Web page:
Clarity through design

We need to be more skeptical of traditional media. We always need to question if that is true or not. A lot of psychologists have done a lot of work in behavioral science and understanding human behaviors. We don’t read them. We need to be open to merging more disciplines in our work. Don’t reinvent the wheel. Tons of research is out there. A lot of ergonomic chairs keep getting designed every year. It is not about the chair. We are an agrarian species. Our workflow and routines intrinsically had a lot of physical exercise. The crux of the matter is, as long as you have some kind of activity in your work, sitting is not the new smoking. Design a work life that is more active and is not about designing a new ergonomic chair.

Where are we heading?

We are heading towards a more experimental way of thinking, like scientists used to do. We make more, test more, experiment more with people’s emotions, behaviors, lifestyles, and then release products into the world, which is a good thing. Behavior change can be incorporated early on from high school kids— teach them new ways of thinking and implementing things.



An Eames chair never landed in a landfill, because it is an iconic piece of furniture.

What is sustainability?

I’m from China, where waste was not culturally acceptable. Everything was either consumed or given away. Because of mass manufacturing a lot of products are undervalued in the society, so it is our responsibility as designers to repurpose products. The whole idea of making good design accessible to everyone, not only the affluent in the society, is the real need. Millennials have constraints of making money, and the ones who are more informed do not have the liberty to choose sustainable solutions. Policy change brings a lot of difference in behavior change. If you never get out of the gate and want to do everything sustainably, you’ll never really make any headway. It’s a chicken-and-egg situation. Sourcing everything locally does not mean it is sustainable. Does it actually mean it has the smallest footprint? These are some of the ethics you actually want to embrace. Just reclaiming materials is also not sustainable. How do you fold these back to the system?



Fellow at SVA Incubator and Brooklyn-based Designer


The whole concept of minimalism is about cherishing a certain item and not having to own multiples of the same. We need to induce sustainable habits and not products. Plenty of things are likewise subconsciously in the background, working their way to your mind. An Eames chair never landed in a landfill, because it is an iconic piece of furniture. It is probably the most sustainable chair that exists. How can we make products that are more iconic? How can we pass on our valuable items to someone who’ll actually enjoy them? Statistics show that more and more Americans rent storage spaces because of hyper-consumption. Is there a way to cherish and still be able to dispose responsibly?

Behavior Change and Loss Aversion

One cannot just design without policy change and system restoration. There is only so much you can do with design. Sustainability is BS! Brands influence us. Nothing is perfect. The bad practices in the industry are rampant. When big companies offer retirement savings accounts, they also contribute the same amount. They encourage everyone to sign up. There’s a very high percentage of people who do not sign up, because of our quirky human behavior to resist a change. So, these companies, instead of making people sign up, automatically enroll them in the scheme and allow the person to opt out. It is like the unsubscribe button. Loss aversion is a great design tool. Rather than making someone do something voluntarily, it is easier to make them opt out rather than actively participate.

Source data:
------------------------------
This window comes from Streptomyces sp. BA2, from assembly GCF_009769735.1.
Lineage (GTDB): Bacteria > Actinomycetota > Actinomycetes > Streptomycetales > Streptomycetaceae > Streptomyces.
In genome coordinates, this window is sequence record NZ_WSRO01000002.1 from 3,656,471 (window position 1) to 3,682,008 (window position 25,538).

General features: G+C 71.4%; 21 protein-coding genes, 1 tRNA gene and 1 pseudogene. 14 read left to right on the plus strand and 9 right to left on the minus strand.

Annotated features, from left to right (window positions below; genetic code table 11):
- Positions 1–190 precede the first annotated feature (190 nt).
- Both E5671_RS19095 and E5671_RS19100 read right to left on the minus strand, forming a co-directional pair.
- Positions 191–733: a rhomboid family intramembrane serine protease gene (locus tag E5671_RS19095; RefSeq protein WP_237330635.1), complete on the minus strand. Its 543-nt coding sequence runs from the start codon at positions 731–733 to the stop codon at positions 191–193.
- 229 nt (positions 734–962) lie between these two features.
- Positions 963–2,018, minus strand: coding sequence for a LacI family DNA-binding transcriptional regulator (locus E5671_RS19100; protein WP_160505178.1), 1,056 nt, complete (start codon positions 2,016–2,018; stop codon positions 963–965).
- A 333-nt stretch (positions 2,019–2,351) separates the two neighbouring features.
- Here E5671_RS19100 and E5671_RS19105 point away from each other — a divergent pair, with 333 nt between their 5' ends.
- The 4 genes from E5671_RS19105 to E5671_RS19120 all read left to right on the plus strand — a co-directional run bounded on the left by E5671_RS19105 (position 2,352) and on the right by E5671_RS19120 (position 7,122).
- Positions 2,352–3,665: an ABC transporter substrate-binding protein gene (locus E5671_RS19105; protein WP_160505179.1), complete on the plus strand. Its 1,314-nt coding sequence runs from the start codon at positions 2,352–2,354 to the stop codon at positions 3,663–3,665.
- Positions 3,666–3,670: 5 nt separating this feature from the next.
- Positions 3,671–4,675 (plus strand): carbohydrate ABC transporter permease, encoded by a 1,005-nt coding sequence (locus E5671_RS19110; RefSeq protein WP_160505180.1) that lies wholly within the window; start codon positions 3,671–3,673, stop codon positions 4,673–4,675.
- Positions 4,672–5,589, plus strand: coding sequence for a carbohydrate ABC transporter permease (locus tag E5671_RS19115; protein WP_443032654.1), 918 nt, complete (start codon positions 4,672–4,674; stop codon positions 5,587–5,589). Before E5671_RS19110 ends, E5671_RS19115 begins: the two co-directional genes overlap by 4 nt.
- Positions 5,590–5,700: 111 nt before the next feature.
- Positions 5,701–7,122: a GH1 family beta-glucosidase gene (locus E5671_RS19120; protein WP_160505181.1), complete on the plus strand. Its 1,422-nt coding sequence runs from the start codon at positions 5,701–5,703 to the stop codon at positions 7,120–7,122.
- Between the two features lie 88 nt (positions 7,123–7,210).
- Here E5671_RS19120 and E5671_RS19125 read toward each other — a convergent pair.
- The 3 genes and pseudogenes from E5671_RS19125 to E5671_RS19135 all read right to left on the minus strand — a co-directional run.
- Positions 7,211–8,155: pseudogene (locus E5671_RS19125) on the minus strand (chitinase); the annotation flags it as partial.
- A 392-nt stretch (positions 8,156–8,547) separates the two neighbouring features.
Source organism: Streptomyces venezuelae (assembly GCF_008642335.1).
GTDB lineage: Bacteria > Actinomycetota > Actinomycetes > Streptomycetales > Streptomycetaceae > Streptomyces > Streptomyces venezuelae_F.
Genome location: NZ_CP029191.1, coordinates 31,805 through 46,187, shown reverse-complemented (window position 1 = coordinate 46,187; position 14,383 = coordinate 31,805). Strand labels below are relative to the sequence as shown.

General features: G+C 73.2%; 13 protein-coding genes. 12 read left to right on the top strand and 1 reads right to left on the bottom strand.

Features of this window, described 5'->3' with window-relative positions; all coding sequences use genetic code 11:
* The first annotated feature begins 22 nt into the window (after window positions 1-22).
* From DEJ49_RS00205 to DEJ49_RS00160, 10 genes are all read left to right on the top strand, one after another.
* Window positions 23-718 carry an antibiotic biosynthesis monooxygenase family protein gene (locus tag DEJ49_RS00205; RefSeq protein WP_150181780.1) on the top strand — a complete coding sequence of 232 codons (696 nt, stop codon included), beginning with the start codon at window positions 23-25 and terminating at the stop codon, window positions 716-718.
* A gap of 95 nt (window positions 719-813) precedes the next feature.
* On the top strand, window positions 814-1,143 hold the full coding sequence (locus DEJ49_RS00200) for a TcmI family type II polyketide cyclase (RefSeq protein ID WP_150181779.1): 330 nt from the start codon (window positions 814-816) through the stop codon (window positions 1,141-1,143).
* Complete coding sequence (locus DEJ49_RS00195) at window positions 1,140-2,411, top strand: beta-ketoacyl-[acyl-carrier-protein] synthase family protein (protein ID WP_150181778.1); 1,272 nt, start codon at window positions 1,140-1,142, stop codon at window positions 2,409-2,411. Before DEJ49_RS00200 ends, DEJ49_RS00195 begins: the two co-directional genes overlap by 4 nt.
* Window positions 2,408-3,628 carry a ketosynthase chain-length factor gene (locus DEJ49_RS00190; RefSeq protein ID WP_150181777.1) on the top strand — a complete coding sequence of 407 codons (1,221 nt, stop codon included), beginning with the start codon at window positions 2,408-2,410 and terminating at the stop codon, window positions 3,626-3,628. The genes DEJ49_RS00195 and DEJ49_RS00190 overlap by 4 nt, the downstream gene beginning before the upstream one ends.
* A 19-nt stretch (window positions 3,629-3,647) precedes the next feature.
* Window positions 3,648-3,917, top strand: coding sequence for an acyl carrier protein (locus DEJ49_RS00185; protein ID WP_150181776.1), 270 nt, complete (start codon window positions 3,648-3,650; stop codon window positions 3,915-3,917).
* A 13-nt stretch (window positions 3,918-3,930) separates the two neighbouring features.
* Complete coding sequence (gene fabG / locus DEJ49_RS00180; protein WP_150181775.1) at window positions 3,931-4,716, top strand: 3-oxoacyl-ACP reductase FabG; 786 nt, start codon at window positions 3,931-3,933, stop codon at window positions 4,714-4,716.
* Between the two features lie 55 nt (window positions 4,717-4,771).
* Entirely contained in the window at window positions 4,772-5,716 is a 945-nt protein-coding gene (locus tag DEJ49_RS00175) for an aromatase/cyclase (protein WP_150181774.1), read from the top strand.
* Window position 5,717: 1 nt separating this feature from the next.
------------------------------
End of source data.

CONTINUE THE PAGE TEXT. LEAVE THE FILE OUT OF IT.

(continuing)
You need to ask, “Do you need to use this product at all?” The best way to be sustainable is to not buy anything.



Human-centered Design Research, Cornell University

Social Resilience

Social impact that doesn’t cause harm is hard for a lot of people. Cheap mass manufactured products, modularity on demand, is the way for designers to increase value. More expensive products focus more on design. You need to ask, “Do you need to use this product at all?” The best way to be sustainable is to not buy anything. No system can impact anything on people’s lives, not even recycling. Elimination of the product upfront is the solution. Shared and regenerative design is also a way to look at it. All aspects of the shared economy have potential. Acts of sharing build awesome social ties. In a community, you like people that are similar to you, communities that are socially resilient, where people are different from one another. We are not separate from nature. Challenges that we face impact not only us but the rest of the world.

Extraction Economy

Everyone does not have a goal. People do not want to do things that do not affect them. Extractive versus non-extractive economy is an interesting avenue. An “Extraction Economy” is a concept from economics that refers to a nation that derives most of its productivity from nonrenewable resources, with the implication that elites are skimming a certain percentage off the top, and instead of investing that money in productive enterprises, spend it on nonproductive activities instead. There is a new book out that takes this concept and uses it to explain why some countries seem mired in a permanent state of poverty. There are several levels of stakeholders. Who stands to benefit? People making money, who understand what is going on here, SME, community members, people one degree away, people who are going to notice a change, people who are going to lose business, and people whom it is going to hurt. Outsourcing pollution and moving our plants out of the state creates different carbon offsets. Someone is getting affected somewhere. Minimalism is a thing. If nothing goes here do not put anything here.